Detection of nuclear gamma radiation from Centaurus A
Hall, Richard Dale
Haymes, Robert C.
Master of Science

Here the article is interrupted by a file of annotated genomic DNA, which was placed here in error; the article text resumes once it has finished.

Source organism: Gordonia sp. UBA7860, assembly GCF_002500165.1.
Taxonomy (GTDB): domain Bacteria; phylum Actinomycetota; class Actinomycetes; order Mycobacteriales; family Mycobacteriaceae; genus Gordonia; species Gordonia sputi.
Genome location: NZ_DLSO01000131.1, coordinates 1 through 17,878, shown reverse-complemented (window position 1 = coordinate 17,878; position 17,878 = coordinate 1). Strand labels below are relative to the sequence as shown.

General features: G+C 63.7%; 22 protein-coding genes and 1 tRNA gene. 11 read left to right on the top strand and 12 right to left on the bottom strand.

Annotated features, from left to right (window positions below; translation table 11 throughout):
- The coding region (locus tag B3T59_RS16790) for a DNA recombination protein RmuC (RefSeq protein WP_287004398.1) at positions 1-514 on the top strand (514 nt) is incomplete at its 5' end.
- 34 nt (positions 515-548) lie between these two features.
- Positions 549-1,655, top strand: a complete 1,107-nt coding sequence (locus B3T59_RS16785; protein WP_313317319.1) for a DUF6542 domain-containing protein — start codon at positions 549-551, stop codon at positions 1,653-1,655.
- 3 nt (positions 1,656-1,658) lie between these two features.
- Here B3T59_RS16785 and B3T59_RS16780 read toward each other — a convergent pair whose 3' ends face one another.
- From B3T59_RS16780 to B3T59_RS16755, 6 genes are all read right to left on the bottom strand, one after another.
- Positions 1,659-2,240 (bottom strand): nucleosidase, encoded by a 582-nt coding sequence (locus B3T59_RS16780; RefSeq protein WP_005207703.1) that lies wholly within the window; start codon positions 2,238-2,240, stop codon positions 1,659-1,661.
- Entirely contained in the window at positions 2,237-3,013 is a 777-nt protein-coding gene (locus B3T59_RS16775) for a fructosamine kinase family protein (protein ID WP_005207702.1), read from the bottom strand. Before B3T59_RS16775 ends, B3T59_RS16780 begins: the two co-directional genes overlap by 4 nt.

Centaurus A (NGC 5128) was observed in the low-energy gamma-ray region (.33 MeV-12.25 MeV) on 1974 April 2 U.T. by a balloon-borne detector. The detector is an actively collimated scintillation counter with a sensitive area of 182 cm^ and a 13° FWHM (.4 steradians) field-of-view. The instrumental field-of-view encompassed the entire extent of the Cen A radio lobes without contamination from other dis¬ crete X-ray sources. The detector was launched from Rio Cuarto, Argentina, and the observations were made at an atmospheric depth of 4 gm/cm . To measure the background flux the detector was periodically rotated ^18° in azimuth from the Cen A orientation. To derive the source spectrum the background fluxes were subtracted from the fluxes observed when the detector was pointed towards Cen A. The residual flux was then cor¬ rected for instrumental effects and atmospheric absorption. Pointing difficulties during the experiment required incorporation of off-axis attenuation correction factors. Occasional, random telemetry-saturating count rates were observed. These anomalous counts are probably due to impact of high-energy particles on the detector. To avoid distortion by these counts, they were deleted from the data. Statistical anomalies in the data required a variance analysis of the data and modifications of the data reduction. The anomalies were isolated to the breakdown of the statistical methods used when working with few counts per channel. The computed Cen A spectrum shows a ten-fold increase since 1971 in hard X-ray flux. The best fit to the intensified continuum detected in the 1974 observation is (.86 +_ .17)E[keV] 1*9+.4 photons-cm ^-sec ^-keV^. Gamma-ray spectral lines were also detected. These are the first nuclear lines detected from what is apparently an extragalactic source. The lines are at 1.6 MeV and 4.5 MeV. The 1.6 MeV line is 3.3a above the continuum and is 24.51 FWHM broadened. The 4.5 MeV line is also 3.3o above the continuum but is not broadened. The lines are most likely from nuclear deexcitation of 24Mg*(1.37 MeV), 2Ne*(1.63 MeV), and Si*(1.78 MeV) for the broad 1.6 MeV feature and deexcitation of ^2C*(4.43 MeV) for the 4.5 MeV line. No positron annihilation line (.511 MeV) was detected. The nuclear lines may be due to low-energy cosmic rays interacting with interstellar gas in Cen A, from nucleosynthesis in the galaxy NGC 5128, or, possibly, from line-of-sight contamination by low-energy cosmic rays within our Galaxy.